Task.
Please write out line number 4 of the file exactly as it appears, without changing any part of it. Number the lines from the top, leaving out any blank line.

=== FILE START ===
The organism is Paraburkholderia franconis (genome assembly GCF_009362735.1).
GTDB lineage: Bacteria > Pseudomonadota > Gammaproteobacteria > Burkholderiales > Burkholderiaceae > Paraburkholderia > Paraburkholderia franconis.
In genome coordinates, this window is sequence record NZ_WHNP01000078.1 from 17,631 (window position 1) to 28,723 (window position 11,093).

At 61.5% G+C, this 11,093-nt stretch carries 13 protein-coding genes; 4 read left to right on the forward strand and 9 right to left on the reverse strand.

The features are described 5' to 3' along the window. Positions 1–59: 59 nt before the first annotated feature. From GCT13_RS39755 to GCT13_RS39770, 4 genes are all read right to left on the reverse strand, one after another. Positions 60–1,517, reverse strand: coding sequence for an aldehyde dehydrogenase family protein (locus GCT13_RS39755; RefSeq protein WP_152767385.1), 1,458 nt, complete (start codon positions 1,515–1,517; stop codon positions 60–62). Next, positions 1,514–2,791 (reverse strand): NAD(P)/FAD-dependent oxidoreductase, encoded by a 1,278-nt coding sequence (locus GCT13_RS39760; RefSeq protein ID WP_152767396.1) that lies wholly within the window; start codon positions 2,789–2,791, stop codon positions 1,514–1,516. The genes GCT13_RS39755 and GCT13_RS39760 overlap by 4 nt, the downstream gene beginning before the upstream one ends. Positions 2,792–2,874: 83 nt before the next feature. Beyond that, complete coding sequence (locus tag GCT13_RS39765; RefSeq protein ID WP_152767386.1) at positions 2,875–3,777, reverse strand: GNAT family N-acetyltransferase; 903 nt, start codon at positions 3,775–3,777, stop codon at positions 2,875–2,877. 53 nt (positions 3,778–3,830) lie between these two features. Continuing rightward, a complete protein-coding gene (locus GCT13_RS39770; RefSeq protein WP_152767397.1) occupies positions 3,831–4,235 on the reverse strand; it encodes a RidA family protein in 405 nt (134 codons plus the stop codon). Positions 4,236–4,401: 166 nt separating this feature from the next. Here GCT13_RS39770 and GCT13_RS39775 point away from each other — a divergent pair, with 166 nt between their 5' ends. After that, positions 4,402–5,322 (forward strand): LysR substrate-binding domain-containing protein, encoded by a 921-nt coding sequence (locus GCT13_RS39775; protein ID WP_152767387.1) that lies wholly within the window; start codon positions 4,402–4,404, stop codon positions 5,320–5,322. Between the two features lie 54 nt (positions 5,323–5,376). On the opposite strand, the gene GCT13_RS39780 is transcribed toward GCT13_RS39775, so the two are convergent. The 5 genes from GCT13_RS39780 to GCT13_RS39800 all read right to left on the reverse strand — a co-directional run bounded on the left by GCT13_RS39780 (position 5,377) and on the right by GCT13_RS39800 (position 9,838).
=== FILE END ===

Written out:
At 61.5% G+C, this 11,093-nt stretch carries 13 protein-coding genes; 4 read left to right on the forward strand and 9 right to left on the reverse strand.